Write about a time you were manipulated.
I suppose the time has come then to talk about Kate. Oh, we have been coupled, a deathless relationship in the popular press. Yet I find myself not even cold, but completely indifferent. She manipulated me, oh yes, in serial, with so very many wiles.
Why me? I have always wondered and never known. Just because she could? Or because I could play cards?
I suppose in the end, what I do feel is a slight shame. I should have known better. She saved my life in Fort Griffin. That is what it comes down to in the end. I owed her loyalty and care - whatever she wanted. Out of honour. For she was also a woman, if she was surely not a lady. And one must treat women well, with courtesy and deference. John sighs.
In Dodge she wanted to pretend we were married. And I allowed the lie. I was in love then - not love, but that heady rush that consumes one. We had just come from adventure high and yes, romantic, I suppose. She was clearly the heroine, and we were pleased with ourselves and with one another. For that brief time. I tried to be good - to treat her as a lady, and I tried to make one of her, tried to be a wholesome dentist once again despite my incapacity, to give her dignity. But she was a whore. Not to put too fine a point on it. And while that was of little concern in itself... How can I explain. It was not that she sold her body for money. It was that she did not need to - there was more than enough money for anything we wanted. She was with me. And while my disease renders me perhaps less sometimes, in that way, I was surely there. And I was trying so hard for once to be respectable whilst she was sabotaging it. We fought in hot rage so often. I cannot fight physically, though admittedly I was verbally brutal. Look at me. John stands and gestures at his 5'10" frighteningly thin 120lb frame. Yet she fought me, and I had to threaten defence with guns and knives.
I drifted back to the old life, of course. And then there was Wyatt. Eventually she departed. And returned, for I owed her for my life, was beholden, I thought for all time. And departed. And returned. And again. Finally Wyatt brought me with him to Prescott, in his wagon. Everything brand new. All hope for a new life. A stage line, silver, mining. But I stayed there over the winter with Virgil's friends. And of course she came back. I was 'flush and fresh and clean' as he old song goes. I made up a roll of $40,000 in Prescott, in those far off days when money was worth so much more. And yes, I was here in her debt yet. And again I took her back. And on to Tombstone.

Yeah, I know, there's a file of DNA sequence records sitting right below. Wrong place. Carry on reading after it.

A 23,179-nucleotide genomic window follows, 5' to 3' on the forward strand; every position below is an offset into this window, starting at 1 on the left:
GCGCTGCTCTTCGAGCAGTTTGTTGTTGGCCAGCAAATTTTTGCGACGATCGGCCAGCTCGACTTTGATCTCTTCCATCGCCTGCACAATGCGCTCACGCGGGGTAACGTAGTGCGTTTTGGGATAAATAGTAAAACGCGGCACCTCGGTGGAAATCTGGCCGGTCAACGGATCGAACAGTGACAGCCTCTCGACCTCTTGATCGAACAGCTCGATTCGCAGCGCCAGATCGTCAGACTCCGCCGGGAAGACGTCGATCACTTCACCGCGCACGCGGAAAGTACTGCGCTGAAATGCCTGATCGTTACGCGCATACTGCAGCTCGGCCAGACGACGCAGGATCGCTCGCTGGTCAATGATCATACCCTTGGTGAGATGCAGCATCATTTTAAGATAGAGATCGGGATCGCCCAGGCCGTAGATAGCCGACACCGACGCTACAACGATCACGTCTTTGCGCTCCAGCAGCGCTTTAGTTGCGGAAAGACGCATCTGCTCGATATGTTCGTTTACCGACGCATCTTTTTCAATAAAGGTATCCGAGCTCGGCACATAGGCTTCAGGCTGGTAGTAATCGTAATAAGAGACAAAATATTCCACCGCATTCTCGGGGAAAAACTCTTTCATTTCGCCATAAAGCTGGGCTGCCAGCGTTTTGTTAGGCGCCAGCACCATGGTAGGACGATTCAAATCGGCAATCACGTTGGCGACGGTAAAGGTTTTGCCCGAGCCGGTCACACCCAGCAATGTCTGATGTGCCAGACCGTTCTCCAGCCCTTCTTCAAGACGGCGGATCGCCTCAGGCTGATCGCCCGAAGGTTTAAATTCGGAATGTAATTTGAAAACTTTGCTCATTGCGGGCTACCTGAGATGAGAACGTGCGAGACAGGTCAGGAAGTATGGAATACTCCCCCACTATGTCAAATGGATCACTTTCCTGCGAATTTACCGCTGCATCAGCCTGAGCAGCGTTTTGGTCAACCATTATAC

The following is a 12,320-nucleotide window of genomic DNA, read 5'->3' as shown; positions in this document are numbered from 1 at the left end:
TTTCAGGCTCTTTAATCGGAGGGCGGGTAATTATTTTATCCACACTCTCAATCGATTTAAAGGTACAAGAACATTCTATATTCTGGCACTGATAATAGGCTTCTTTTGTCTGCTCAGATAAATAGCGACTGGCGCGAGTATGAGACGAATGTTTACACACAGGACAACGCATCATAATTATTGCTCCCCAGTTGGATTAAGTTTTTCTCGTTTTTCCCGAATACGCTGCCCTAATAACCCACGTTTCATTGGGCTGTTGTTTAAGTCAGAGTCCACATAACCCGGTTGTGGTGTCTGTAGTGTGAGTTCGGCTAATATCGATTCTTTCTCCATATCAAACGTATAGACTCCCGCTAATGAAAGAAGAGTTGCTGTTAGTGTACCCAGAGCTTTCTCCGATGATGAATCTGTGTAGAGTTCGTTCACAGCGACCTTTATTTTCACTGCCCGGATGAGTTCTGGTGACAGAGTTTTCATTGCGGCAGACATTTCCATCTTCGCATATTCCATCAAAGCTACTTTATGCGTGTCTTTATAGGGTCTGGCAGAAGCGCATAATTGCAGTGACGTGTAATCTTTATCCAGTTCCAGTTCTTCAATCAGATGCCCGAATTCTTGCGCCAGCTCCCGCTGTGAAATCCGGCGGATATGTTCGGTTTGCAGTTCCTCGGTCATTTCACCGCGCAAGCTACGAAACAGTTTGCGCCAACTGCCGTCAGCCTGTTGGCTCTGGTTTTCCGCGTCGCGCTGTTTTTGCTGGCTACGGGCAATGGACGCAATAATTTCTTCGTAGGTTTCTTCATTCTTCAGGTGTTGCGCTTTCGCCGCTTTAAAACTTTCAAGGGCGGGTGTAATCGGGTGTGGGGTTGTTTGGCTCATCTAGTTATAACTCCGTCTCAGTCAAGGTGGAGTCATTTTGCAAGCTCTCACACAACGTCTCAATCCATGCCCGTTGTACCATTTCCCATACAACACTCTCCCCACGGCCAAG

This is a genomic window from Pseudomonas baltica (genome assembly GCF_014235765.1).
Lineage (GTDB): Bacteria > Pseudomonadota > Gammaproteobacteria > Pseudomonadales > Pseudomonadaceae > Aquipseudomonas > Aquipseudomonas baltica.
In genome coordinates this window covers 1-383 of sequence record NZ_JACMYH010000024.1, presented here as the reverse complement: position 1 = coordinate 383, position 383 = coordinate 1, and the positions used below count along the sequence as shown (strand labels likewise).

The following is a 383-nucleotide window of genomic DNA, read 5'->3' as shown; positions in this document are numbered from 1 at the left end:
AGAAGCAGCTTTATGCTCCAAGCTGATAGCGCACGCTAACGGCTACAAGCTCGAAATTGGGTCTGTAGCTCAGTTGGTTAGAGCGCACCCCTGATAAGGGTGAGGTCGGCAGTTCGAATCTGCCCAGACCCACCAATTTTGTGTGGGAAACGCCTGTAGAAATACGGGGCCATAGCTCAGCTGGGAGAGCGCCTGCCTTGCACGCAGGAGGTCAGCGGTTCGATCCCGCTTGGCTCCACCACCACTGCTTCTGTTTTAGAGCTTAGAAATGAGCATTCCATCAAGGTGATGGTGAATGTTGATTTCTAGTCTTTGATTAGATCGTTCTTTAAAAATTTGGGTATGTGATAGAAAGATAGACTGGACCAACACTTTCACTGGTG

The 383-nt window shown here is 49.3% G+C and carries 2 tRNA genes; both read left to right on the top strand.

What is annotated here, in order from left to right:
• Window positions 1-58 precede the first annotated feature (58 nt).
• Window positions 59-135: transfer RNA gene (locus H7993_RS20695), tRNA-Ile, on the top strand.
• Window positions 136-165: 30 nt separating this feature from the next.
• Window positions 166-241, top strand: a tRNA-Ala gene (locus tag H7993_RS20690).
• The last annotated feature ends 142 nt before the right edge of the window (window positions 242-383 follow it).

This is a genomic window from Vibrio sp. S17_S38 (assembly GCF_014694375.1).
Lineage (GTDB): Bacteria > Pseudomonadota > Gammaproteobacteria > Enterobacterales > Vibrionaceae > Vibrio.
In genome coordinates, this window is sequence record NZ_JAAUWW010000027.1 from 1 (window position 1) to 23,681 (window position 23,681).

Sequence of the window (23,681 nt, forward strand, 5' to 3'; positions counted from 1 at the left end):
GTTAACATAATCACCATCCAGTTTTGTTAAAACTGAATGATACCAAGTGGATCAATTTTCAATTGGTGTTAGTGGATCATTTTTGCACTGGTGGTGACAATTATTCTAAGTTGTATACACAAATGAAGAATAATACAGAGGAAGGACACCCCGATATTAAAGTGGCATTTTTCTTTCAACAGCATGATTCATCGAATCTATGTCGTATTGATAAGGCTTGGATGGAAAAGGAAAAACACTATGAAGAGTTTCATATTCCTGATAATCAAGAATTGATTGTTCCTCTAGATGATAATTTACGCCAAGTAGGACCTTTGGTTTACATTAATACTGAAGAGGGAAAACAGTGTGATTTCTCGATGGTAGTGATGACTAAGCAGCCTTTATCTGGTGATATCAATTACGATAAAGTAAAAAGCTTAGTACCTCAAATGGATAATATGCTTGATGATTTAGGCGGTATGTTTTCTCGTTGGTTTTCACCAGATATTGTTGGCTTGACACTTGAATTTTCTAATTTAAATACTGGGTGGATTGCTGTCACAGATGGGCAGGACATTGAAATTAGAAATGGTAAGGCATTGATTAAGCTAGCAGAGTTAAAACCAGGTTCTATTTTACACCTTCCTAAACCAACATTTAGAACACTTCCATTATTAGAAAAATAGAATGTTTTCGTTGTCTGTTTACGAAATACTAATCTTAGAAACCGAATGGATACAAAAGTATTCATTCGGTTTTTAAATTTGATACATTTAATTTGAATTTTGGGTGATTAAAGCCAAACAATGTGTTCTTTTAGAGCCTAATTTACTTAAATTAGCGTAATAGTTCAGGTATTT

Wyatt was surprised that she was with me. Perhaps that awful moment was the first card of the Faro turn that I miscalled. But what could I do? She had saved my life, and with that I was cursed. That bitter resentment, moving into periodic utter hatred destroyed any pleasant memories I may have had. I kept her, and still she slept with all and sundry for money. People who would sooner have killed me than said 'Good Morning.'
And then, she freed me. With the utmost brutality she could muster. She tried to to have me killed and not just killed, but that with dishonour and irredeemably blackened name. If she hated Wyatt, she hated Billy too - Billy Leonard. And when the stage was robbed and she was drunk and off sleeping with, well, anyone at all, she signed a statement that I had done it. That I, I
had robbed the stage which Wyatt was charged to protect, with my friend Bob Paul riding shotgun. That I, I
had killed poor fine comradely Bud Philpot, with his grieving wife and children. Murderer and stage robber were to be the titles I would leave to the Future, where I would be no more, hung and my body and very gravestone disgraced with calumny. She tried to do that to me. Who had kept her all that time, endured her hatefulness out of honour and oath for so long. And it was not so simple, for it would destroy my friend also - as was indeed the idea. She would hurt Wyatt through me.
And I was ashamed, such as I have never been. And on those courthouse steps I asked him, with a break in my voice, so much less than that in my heart and mind, if I should leave, for his sake. And he, with such forbearance, wanted me yet at his side. And told me instead to get rid of Kate. With that I realised: Oh, the debt was repaid. She had saved my life, but in trying to take it the tablet was smooth once again. I owed her nothing, was no longer beholden. She had freed me from her without meaning it. Wyatt helped me. We gave her a thousand dollars to leave town. And we never saw her again. It was over, and I was free.Name: John H. Holliday, DDS.
Word Count: 883
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